Until the Second World War, there were two active synagogues in Bełżyce. The first one (known as the "old" synagogue) was an imposing edifice towering over other buildings in the town. It was erected in the second half of the 16th century, on a plot near the market square, in the southern part of the town. The synagogue building was destroyed and rebuilt several times due to wars and fires, e.g. in 1648 and 1822. The synagogue in Bełżyce burned down again in 1913 and was not rebuilt until 1930 due to financial difficulties. The old synagogue was eventually destroyed by the Nazis in 1940. The new synagogue, standing near the old one, was built in 1740. Until the outbreak of the Second World War, Torah scrolls dating back to 1730 were kept there. The new synagogue was destroyed by the Nazis in 1941.
Until the Second World War, there were also other facilities next to the old and the new synagogue in Bełżyce: a house of study (beth midrash), a ritual bath (mikveh), butchers’ stalls and two cemeteries. The old cemetery, founded in the late 1500s next to the road to Wierzchowiska, was used for burials until the early 1800s. In 1810, when the old cemetery was closed for sanitary reasons, the area for the new cemetery was marked out beyond the town limits, next to the road to Urzędów. The old cemetery was eventually destroyed by the Germans in 1940. Not a trace of the cemetery has survived down to our time. The new cemetery, used for burials until 1943, survived until the end of the German occupation but was devastated by local people after the liberation.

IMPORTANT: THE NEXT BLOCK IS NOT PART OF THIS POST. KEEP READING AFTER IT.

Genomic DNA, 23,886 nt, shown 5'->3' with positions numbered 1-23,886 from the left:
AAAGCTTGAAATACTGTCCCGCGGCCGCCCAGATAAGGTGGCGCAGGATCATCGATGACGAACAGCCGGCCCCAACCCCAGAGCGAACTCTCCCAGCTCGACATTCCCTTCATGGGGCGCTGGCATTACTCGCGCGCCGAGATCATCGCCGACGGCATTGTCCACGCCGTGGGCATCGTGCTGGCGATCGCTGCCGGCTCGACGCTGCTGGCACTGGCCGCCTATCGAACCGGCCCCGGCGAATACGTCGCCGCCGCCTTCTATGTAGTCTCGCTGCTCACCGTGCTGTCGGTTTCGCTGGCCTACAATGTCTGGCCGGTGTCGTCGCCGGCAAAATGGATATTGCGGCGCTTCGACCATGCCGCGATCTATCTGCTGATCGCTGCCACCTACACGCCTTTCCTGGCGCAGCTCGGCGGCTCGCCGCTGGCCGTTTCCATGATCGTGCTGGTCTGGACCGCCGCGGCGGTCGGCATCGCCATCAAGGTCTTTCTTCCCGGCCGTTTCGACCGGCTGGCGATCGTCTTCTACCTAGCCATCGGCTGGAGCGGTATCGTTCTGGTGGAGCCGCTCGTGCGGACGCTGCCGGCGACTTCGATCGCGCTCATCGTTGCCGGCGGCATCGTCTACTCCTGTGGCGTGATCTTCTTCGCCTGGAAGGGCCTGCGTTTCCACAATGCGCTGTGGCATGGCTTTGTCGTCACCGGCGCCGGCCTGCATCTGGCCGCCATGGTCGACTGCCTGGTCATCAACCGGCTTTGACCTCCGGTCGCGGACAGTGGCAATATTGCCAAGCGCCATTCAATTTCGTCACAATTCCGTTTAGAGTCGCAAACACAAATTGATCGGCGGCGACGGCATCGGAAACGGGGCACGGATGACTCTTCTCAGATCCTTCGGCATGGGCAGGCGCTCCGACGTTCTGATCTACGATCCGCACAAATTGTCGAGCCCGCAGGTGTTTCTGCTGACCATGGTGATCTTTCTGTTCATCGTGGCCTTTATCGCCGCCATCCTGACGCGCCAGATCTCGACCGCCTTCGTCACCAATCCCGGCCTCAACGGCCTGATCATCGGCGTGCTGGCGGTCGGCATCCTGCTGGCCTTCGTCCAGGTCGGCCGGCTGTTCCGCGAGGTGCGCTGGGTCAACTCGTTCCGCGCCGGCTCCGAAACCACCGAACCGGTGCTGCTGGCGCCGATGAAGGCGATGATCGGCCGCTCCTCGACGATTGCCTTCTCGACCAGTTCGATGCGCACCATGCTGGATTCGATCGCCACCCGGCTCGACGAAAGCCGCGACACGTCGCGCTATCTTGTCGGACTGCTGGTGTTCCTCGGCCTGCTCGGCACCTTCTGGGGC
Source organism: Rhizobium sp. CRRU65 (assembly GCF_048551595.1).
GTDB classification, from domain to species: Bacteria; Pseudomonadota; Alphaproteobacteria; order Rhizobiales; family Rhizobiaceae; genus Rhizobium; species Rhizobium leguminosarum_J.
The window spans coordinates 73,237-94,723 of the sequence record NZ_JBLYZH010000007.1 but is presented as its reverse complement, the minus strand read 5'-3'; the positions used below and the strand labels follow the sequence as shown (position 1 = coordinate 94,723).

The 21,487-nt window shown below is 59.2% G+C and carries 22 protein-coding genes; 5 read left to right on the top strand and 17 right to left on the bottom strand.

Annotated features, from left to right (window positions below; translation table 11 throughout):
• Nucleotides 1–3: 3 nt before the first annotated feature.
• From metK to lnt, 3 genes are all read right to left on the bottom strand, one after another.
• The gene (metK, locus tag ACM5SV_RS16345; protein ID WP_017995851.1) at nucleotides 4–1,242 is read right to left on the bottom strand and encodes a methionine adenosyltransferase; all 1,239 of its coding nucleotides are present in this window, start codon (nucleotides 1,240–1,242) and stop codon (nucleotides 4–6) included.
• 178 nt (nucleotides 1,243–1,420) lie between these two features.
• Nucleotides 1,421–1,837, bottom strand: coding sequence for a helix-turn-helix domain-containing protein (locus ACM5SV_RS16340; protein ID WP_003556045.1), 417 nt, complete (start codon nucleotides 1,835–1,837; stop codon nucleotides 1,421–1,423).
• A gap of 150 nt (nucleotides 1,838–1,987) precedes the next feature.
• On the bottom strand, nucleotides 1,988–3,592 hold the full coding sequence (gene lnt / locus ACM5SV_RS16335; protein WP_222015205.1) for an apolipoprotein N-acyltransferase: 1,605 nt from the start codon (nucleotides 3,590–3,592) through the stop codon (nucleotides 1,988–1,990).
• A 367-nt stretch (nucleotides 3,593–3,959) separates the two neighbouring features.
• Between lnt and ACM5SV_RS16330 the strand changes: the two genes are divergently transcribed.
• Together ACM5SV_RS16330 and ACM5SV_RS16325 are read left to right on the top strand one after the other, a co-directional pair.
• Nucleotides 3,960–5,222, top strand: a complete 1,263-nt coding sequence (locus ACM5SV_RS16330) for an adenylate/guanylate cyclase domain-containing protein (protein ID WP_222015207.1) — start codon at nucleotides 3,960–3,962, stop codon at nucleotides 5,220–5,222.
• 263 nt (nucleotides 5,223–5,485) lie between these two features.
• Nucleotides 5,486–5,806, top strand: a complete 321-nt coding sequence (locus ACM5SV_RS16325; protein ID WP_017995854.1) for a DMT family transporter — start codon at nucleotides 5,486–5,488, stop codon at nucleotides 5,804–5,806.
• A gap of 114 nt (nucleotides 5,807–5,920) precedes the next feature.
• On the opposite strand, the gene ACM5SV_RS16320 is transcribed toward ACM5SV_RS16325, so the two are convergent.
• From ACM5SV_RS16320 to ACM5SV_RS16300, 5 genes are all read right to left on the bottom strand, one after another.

The cemetery located by the road to Urzędów (currently: Przemysłowa Street) was established in the 1830s and used for burials until May 1943, i.e. until the liquidation of the ghetto in Bełżyce by the Nazis. It survived until the end of the Second World War, when it was destroyed by local people who used the gravestones for building purposes. In the 1960s, the cemetery area was fenced and trees were planted.
In the late 1980s, at the initiative of Nimrod Ariav, a Jew from Lublin who survived the ghetto in Bełżyce, the cemetery was tidied up and restored according to a design by Zbigniew Gąsior. It was surrounded by a high wall of white stone, topped with a small roof of red tiles. On the dome-shaped gate, a tree of life pattern was assembled, along with an inscription in Polish and Yiddish reading: Jewish cemetery. Inside the cemetery, there are a few gravestones (matzevot) that had survived and were returned by the inhabitants of the town. There is also a matzevah-shaped monument of black marble with the inscription: In memory of all those who were buried in this place. Another memorial at the cemetery is a plaque founded by Nimrod Ariav in memory of his father: In this Jewish cemetery, together with my brother Abraham, who was later murdered by the Germans, and with other Jews, who at that time had survived the ravages of war, I buried my father Arie-Lejb Cygielman, who had been shot by the Nazis in the square before the synagogue in Bełżyce together with 149 other Jews, on October 2, 1942.
Social and cultural life
In the second half of the 16th century, there was a Jewish school in Bełżyce whose teaching staff included a famous scholar and preacher, Jakub Nachman, also known as Jakub (Jacob) of Bełżyce. In the interwar period, there were eight private cheders in Bełżyce.
Other Jewish organizations in Bełżyce between the world wars included the people’s savings and loan association (Kasa Ludowa) founded in the 1920s, and the "Ziarno" ("seed") agricultural and trading cooperative (Spółdzielnia Rolniczo-Handlowa) founded in 1933 and dealing with the marketing of agricultural products. The town also had numerous Jewish political parties and organizations. The greatest support was enjoyed by the General Jewish Labour Party "Bund". In the late 1920s, a clandestine cell of the Jewish communist party was also operating in the town; it was probably broken up by the police in 1931 or 1932.
Text by Joanna Zętar
Translation revised by Jarosław Kobyłko